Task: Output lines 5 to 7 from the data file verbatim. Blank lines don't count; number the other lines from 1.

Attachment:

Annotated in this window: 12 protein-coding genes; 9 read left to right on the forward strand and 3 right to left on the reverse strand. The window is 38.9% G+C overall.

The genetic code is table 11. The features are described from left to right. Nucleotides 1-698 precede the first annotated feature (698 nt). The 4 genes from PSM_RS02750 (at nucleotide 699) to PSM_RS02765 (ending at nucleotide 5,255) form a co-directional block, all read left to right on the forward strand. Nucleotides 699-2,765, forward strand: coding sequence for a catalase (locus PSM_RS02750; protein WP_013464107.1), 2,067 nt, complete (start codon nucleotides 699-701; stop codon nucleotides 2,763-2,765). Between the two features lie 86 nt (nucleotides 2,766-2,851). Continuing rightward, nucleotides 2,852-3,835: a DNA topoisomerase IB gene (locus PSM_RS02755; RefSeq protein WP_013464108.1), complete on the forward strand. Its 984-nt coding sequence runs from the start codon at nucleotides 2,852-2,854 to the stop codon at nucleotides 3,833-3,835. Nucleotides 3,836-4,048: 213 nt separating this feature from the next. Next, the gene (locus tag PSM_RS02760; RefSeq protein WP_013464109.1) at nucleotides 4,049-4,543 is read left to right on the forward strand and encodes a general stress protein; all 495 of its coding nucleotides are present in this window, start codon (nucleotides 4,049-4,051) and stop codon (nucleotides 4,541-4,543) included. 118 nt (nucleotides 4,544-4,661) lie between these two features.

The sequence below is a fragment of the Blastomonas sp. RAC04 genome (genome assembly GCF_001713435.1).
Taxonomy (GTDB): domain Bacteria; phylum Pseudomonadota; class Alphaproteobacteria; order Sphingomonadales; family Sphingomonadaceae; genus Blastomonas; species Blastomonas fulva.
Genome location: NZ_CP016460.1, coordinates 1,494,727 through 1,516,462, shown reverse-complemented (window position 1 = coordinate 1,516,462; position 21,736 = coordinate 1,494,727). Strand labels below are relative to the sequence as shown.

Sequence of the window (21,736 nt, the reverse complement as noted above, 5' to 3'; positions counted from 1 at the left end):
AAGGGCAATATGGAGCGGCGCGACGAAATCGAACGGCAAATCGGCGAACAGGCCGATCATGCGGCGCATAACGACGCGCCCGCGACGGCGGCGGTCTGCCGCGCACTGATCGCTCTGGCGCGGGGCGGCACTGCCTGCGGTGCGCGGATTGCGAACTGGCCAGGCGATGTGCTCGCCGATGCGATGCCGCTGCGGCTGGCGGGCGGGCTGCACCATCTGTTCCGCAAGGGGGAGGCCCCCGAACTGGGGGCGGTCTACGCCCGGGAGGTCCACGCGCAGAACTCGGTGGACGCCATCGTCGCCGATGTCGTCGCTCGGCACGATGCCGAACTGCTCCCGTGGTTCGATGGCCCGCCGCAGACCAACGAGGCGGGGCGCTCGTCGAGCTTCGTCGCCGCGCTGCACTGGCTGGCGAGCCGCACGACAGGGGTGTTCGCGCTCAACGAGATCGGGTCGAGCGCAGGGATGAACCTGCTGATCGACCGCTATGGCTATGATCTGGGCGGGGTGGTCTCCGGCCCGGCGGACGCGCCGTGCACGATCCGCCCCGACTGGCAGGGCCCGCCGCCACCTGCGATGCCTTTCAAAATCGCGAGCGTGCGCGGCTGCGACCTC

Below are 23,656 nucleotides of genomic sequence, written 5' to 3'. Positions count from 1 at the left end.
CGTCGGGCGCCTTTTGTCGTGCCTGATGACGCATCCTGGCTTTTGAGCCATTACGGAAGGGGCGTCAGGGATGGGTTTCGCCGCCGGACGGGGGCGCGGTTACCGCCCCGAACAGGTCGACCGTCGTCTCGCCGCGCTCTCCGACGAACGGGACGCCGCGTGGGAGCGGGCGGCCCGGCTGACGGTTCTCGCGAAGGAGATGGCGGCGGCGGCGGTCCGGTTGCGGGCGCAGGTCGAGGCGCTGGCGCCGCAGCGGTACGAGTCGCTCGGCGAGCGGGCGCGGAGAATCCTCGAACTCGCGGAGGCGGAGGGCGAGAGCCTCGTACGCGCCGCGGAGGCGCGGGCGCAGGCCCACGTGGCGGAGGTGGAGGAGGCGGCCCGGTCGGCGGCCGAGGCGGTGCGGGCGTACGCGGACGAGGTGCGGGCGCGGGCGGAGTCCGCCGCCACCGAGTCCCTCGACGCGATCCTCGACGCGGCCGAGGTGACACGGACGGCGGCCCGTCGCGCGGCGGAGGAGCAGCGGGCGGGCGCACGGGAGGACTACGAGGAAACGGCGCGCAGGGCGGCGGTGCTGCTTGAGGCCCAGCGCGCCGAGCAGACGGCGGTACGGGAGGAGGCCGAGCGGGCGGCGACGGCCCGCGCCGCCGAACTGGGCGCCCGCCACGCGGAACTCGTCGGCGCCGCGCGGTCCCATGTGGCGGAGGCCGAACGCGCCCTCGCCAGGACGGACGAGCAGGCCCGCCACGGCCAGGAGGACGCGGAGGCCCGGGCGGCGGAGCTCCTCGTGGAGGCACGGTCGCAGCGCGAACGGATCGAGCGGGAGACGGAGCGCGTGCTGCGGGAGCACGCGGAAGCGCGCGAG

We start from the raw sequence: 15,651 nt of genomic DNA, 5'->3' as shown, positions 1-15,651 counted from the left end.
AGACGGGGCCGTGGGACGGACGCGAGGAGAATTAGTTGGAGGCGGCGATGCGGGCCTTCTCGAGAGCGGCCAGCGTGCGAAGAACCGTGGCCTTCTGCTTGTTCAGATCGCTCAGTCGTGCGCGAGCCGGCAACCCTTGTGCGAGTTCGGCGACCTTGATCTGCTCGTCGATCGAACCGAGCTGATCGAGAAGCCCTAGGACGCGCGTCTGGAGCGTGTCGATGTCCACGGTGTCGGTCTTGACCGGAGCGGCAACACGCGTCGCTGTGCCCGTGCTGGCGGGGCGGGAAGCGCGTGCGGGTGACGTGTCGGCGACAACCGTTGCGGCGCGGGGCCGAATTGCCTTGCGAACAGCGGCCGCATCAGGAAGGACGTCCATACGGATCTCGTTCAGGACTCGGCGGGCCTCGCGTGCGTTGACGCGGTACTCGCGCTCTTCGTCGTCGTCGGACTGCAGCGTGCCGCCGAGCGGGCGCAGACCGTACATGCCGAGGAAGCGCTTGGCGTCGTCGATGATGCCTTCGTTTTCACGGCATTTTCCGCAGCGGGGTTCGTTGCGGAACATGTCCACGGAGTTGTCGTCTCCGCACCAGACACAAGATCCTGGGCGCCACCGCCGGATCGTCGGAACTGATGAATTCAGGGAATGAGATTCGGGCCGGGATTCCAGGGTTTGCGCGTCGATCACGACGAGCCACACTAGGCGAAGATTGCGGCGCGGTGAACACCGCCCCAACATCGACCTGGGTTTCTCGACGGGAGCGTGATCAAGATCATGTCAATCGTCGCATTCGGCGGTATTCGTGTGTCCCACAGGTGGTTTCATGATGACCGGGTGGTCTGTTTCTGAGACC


Genome location: NZ_CP016460.1, coordinates 1,494,727 through 1,516,462, shown reverse-complemented (window position 1 = coordinate 1,516,462; position 21,736 = coordinate 1,494,727). Strand labels below are relative to the sequence as shown.

Sequence of the window (21,736 nt, the reverse complement as noted above, 5' to 3'; positions counted from 1 at the left end):
AAGGGCAATATGGAGCGGCGCGACGAAATCGAACGGCAAATCGGCGAACAGGCCGATCATGCGGCGCATAACGACGCGCCCGCGACGGCGGCGGTCTGCCGCGCACTGATCGCTCTGGCGCGGGGCGGCACTGCCTGCGGTGCGCGGATTGCGAACTGGCCAGGCGATGTGCTCGCCGATGCGATGCCGCTGCGGCTGGCGGGCGGGCTGCACCATCTGTTCCGCAAGGGGGAGGCCCCCGAACTGGGGGCGGTCTACGCCCGGGAGGTCCACGCGCAGAACTCGGTGGACGCCATCGTCGCCGATGTCGTCGCTCGGCACGATGCCGAACTGCTCCCGTGGTTCGATGGCCCGCCGCAGACCAACGAGGCGGGGCGCTCGTCGAGCTTCGTCGCCGCGCTGCACTGGCTGGCGAGCCGCACGACAGGGGTGTTCGCGCTCAACGAGATCGGGTCGAGCGCAGGGATGAACCTGCTGATCGACCGCTATGGCTATGATCTGGGCGGGGTGGTCTCCGGCCCGGCGGACGCGCCGTGCACGATCCGCCCCGACTGGCAGGGCCCGCCGCCACCTGCGATGCCTTTCAAAATCGCGAGCGTGCGCGGCTGCGACCTC